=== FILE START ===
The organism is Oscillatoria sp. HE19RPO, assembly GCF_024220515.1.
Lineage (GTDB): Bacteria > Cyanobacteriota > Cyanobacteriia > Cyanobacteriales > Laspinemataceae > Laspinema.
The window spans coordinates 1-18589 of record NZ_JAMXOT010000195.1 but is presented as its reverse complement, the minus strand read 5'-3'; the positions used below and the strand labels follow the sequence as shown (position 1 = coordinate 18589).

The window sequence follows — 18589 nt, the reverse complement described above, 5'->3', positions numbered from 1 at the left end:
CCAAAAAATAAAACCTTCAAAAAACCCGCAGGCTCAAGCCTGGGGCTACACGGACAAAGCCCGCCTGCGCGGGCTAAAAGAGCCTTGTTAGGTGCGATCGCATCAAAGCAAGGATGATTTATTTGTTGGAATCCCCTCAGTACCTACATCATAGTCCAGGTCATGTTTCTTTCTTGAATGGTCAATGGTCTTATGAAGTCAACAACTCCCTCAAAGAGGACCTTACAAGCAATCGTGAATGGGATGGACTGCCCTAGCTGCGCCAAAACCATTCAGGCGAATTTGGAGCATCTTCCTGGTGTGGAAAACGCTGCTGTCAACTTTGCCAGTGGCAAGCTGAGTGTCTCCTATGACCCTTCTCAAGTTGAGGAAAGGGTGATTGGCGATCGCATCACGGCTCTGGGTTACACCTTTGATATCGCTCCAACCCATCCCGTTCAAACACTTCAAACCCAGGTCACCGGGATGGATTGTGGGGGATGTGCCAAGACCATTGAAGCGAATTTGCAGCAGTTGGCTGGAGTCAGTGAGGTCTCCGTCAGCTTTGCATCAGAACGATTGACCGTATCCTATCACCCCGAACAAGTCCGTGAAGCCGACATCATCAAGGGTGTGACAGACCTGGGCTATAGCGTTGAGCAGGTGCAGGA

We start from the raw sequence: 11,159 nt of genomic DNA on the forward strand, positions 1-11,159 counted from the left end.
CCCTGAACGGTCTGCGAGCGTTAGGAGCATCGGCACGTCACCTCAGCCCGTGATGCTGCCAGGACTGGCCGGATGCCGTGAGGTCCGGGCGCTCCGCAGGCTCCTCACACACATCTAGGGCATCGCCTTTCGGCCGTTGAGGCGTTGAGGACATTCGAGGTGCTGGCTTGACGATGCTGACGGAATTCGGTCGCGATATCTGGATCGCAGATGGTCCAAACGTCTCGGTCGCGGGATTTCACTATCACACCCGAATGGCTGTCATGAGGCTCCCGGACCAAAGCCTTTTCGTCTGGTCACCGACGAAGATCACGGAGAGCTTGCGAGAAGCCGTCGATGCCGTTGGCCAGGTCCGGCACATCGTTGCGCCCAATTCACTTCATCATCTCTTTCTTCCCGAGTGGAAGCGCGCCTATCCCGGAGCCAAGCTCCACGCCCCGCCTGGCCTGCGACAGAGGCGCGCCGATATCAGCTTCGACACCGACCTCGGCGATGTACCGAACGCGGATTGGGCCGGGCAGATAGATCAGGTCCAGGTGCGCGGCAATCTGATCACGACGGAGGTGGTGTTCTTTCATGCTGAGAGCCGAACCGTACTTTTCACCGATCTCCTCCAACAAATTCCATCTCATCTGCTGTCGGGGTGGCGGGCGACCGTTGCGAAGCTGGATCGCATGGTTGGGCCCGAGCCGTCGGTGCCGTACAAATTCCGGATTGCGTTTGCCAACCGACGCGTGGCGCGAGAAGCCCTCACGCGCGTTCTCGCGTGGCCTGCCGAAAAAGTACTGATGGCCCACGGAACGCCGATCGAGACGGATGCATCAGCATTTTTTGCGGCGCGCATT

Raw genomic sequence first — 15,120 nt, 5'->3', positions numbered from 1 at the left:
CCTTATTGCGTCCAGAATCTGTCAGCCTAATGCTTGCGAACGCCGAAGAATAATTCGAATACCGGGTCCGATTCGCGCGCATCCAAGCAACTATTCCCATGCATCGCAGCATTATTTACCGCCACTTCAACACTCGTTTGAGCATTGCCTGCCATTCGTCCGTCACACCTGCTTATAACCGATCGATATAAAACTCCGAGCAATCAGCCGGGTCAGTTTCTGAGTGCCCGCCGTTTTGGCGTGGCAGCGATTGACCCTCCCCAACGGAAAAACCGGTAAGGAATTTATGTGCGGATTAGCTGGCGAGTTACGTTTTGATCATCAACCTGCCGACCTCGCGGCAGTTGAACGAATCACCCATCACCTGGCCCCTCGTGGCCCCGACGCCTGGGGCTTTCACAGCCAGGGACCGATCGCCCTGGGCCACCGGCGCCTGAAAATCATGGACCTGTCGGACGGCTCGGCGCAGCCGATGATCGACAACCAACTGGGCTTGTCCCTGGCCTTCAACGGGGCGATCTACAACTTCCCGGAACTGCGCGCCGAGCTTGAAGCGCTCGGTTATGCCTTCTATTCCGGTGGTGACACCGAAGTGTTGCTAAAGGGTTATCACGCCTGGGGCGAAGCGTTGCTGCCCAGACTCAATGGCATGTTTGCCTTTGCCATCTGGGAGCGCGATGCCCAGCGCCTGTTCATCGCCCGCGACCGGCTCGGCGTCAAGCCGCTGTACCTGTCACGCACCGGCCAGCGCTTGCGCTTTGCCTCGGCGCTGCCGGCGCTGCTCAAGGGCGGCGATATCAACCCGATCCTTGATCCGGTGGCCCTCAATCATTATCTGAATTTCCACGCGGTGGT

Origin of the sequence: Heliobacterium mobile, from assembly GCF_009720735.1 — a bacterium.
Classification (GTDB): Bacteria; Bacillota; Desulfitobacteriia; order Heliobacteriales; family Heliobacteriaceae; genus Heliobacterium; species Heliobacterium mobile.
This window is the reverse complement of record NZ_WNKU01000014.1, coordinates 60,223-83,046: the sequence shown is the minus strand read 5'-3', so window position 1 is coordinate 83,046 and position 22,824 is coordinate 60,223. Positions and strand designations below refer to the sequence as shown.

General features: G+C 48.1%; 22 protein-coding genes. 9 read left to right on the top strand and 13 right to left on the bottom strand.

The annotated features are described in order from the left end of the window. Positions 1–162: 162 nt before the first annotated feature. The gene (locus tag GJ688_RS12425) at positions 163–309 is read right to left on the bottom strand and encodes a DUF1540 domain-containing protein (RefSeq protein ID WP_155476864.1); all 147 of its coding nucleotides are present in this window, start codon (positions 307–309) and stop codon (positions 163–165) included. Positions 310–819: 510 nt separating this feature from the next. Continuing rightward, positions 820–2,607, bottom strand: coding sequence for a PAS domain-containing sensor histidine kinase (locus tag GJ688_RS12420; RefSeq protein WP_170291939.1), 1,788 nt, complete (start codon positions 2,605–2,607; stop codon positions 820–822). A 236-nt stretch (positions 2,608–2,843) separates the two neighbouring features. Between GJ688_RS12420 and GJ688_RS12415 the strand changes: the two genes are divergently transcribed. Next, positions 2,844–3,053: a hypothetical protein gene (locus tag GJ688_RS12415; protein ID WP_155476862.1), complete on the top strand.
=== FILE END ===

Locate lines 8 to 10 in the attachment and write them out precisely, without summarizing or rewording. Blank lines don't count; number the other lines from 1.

Raw genomic sequence first — 15,120 nt, 5'->3', positions numbered from 1 at the left:
CCTTATTGCGTCCAGAATCTGTCAGCCTAATGCTTGCGAACGCCGAAGAATAATTCGAATACCGGGTCCGATTCGCGCGCATCCAAGCAACTATTCCCATGCATCGCAGCATTATTTACCGCCACTTCAACACTCGTTTGAGCATTGCCTGCCATTCGTCCGTCACACCTGCTTATAACCGATCGATATAAAACTCCGAGCAATCAGCCGGGTCAGTTTCTGAGTGCCCGCCGTTTTGGCGTGGCAGCGATTGACCCTCCCCAACGGAAAAACCGGTAAGGAATTTATGTGCGGATTAGCTGGCGAGTTACGTTTTGATCATCAACCTGCCGACCTCGCGGCAGTTGAACGAATCACCCATCACCTGGCCCCTCGTGGCCCCGACGCCTGGGGCTTTCACAGCCAGGGACCGATCGCCCTGGGCCACCGGCGCCTGAAAATCATGGACCTGTCGGACGGCTCGGCGCAGCCGATGATCGACAACCAACTGGGCTTGTCCCTGGCCTTCAACGGGGCGATCTACAACTTCCCGGAACTGCGCGCCGAGCTTGAAGCGCTCGGTTATGCCTTCTATTCCGGTGGTGACACCGAAGTGTTGCTAAAGGGTTATCACGCCTGGGGCGAAGCGTTGCTGCCCAGACTCAATGGCATGTTTGCCTTTGCCATCTGGGAGCGCGATGCCCAGCGCCTGTTCATCGCCCGCGACCGGCTCGGCGTCAAGCCGCTGTACCTGTCACGCACCGGCCAGCGCTTGCGCTTTGCCTCGGCGCTGCCGGCGCTGCTCAAGGGCGGCGATATCAACCCGATCCTTGATCCGGTGGCCCTCAATCATTATCTGAATTTCCACGCGGTGGT

Origin of the sequence: Heliobacterium mobile, from assembly GCF_009720735.1 — a bacterium.